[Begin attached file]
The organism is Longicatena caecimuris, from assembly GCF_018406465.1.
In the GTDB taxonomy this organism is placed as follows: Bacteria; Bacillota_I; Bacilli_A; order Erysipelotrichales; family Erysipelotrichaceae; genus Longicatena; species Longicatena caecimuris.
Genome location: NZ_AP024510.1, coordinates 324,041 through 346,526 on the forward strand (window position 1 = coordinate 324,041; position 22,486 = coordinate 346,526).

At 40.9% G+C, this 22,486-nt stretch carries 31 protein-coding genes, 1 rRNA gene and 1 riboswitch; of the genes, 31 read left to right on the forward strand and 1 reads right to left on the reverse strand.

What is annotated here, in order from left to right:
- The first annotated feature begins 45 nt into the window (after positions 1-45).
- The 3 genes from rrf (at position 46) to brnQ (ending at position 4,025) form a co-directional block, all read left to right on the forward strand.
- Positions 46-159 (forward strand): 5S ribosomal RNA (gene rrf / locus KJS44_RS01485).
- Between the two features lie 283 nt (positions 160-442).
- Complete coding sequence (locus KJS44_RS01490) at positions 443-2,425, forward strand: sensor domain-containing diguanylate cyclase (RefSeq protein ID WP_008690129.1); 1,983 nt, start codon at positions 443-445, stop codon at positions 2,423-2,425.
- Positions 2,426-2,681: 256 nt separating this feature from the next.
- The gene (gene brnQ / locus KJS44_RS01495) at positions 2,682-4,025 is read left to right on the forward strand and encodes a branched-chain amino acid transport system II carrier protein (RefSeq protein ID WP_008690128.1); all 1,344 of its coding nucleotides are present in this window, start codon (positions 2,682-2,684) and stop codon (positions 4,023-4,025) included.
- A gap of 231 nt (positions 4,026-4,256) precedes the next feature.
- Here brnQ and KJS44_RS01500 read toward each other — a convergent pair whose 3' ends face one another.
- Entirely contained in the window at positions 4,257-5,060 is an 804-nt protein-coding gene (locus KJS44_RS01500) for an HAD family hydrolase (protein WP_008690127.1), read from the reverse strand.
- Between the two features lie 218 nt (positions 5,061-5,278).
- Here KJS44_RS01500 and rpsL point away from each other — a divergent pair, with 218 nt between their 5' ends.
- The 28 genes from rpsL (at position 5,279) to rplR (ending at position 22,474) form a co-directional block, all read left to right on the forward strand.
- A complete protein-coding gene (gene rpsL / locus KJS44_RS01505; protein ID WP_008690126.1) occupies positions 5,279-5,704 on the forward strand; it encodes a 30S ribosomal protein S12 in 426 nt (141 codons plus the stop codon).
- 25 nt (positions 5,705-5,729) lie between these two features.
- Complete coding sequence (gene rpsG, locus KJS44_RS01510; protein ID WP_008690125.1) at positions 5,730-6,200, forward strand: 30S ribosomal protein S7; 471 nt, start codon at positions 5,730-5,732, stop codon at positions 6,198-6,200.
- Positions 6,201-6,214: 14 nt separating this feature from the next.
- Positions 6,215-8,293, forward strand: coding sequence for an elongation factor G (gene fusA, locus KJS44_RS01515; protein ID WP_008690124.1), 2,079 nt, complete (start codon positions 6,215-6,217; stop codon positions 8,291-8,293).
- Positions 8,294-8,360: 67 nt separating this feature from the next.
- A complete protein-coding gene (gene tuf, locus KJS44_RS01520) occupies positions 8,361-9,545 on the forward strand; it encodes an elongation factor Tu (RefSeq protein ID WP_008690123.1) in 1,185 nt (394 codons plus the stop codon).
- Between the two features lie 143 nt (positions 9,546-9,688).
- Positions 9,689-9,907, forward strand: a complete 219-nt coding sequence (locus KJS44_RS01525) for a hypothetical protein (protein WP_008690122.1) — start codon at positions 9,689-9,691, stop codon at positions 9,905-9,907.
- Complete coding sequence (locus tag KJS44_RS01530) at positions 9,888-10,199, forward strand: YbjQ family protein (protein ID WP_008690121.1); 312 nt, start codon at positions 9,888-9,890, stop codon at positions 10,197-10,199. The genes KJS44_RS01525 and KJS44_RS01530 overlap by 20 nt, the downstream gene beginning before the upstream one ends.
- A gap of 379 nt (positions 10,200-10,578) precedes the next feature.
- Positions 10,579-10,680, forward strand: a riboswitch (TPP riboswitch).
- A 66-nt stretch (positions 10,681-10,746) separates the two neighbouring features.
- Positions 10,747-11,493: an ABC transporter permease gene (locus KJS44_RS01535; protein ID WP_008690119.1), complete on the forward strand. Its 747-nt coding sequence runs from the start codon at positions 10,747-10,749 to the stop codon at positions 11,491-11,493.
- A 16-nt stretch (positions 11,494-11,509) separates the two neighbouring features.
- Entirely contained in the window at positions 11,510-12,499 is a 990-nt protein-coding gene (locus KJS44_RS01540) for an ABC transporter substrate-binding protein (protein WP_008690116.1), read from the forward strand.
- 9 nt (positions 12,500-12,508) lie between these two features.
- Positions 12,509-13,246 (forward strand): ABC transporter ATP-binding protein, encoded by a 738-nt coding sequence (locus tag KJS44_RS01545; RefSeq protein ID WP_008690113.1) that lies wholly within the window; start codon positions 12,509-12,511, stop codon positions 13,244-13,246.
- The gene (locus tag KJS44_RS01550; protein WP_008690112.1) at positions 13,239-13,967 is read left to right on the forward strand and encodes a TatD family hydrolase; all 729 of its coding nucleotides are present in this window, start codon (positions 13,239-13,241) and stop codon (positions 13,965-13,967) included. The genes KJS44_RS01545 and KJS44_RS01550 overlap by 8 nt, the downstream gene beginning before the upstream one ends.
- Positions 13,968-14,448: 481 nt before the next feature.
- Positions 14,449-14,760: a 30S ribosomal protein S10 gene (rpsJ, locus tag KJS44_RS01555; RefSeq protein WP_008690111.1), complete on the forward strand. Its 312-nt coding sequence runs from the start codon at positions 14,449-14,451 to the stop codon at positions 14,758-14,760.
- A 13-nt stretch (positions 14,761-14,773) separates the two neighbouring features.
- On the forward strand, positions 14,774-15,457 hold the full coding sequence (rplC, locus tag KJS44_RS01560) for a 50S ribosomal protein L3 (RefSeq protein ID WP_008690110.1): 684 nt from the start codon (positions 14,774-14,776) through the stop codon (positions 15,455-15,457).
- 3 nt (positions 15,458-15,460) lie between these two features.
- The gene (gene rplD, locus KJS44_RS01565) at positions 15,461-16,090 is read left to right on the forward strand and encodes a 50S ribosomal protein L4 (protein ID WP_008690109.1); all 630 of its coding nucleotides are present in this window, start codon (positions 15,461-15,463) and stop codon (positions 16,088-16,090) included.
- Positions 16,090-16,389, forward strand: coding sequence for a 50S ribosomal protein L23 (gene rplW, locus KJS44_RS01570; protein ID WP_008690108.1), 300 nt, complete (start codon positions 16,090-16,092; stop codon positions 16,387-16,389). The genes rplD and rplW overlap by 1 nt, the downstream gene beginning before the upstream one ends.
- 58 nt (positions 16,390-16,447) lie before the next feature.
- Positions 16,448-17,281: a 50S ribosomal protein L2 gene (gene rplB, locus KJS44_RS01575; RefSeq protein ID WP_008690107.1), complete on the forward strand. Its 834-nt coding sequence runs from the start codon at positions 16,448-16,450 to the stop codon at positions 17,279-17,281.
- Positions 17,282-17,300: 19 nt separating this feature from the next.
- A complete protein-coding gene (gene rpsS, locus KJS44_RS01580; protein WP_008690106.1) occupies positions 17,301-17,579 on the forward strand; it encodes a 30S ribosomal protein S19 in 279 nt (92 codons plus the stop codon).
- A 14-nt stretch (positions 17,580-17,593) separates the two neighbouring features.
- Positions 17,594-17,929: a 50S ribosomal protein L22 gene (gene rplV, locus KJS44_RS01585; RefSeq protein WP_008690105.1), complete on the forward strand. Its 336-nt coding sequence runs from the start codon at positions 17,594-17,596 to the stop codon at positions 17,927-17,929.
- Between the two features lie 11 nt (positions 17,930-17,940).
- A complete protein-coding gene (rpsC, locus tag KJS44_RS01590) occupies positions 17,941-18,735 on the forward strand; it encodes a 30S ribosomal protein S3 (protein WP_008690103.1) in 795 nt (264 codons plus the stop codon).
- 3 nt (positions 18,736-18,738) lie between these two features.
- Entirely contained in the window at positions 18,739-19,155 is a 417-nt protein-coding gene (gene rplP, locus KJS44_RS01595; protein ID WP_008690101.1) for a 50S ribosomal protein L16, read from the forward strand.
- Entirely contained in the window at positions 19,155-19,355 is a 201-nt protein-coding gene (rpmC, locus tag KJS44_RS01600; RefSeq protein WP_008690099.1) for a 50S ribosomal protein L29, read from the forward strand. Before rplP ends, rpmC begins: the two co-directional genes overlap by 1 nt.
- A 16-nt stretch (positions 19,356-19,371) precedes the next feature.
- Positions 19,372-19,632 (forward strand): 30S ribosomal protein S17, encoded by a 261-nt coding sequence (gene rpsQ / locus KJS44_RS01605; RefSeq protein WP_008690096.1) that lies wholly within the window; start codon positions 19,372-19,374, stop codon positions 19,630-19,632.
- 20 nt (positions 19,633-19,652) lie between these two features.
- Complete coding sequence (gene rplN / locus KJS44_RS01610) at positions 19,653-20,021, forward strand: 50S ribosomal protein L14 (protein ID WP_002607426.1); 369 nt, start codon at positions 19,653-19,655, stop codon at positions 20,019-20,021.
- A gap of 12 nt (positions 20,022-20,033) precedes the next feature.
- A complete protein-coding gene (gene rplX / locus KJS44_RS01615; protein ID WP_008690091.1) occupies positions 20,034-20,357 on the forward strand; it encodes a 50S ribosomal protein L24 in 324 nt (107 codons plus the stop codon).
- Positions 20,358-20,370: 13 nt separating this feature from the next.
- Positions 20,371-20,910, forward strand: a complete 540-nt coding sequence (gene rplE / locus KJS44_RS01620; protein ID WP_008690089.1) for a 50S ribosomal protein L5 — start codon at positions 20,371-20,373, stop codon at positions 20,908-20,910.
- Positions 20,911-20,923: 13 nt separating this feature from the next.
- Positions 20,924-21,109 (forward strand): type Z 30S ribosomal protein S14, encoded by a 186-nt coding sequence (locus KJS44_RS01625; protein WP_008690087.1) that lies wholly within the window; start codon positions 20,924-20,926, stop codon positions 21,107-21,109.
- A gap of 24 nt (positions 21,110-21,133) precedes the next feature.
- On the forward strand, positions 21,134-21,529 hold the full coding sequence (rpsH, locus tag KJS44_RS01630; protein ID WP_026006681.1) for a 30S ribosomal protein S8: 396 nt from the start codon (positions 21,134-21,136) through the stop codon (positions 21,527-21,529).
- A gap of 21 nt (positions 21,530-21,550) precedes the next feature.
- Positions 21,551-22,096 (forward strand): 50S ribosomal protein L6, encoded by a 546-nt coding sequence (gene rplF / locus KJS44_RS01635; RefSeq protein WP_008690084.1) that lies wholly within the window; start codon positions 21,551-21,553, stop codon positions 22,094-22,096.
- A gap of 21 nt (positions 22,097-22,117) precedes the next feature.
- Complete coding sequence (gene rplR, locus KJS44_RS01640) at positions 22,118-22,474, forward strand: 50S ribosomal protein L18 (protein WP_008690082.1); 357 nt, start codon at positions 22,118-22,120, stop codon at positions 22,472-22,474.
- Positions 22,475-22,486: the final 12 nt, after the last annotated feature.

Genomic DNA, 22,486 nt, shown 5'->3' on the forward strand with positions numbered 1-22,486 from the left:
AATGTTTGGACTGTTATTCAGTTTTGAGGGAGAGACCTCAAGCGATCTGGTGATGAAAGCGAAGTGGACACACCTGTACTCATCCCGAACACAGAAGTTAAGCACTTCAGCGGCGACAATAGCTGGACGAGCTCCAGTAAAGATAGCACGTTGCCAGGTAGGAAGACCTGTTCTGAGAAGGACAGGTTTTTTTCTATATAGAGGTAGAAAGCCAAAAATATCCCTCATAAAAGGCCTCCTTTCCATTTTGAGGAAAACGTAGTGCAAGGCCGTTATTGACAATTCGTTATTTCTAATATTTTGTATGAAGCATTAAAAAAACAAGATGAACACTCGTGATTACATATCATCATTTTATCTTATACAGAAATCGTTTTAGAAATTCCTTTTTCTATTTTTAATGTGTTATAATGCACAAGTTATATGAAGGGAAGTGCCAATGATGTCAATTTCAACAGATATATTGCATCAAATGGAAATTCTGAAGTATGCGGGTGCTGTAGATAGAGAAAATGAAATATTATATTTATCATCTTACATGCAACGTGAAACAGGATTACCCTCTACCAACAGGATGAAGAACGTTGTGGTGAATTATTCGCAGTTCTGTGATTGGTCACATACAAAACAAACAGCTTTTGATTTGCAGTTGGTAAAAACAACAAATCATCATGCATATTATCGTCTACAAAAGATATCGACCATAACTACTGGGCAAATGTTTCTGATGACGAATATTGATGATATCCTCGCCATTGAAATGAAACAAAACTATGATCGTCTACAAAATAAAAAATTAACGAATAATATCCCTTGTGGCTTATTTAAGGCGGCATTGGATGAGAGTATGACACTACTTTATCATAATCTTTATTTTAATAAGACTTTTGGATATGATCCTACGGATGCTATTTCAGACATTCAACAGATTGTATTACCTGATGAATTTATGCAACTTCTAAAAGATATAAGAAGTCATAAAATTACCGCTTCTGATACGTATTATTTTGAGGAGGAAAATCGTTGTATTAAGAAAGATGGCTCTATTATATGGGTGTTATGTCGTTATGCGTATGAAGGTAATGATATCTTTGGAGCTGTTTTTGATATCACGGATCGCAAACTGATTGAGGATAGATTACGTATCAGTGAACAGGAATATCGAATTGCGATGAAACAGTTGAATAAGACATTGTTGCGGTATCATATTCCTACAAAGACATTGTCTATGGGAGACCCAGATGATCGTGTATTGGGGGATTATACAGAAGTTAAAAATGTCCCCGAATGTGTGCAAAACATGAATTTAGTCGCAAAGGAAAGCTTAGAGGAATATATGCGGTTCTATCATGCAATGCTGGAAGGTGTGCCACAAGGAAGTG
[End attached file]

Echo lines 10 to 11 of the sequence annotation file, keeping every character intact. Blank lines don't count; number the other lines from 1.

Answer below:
- Complete coding sequence (locus KJS44_RS01490) at positions 443-2,425, forward strand: sensor domain-containing diguanylate cyclase (RefSeq protein ID WP_008690129.1); 1,983 nt, start codon at positions 443-445, stop codon at positions 2,423-2,425.
- Positions 2,426-2,681: 256 nt separating this feature from the next.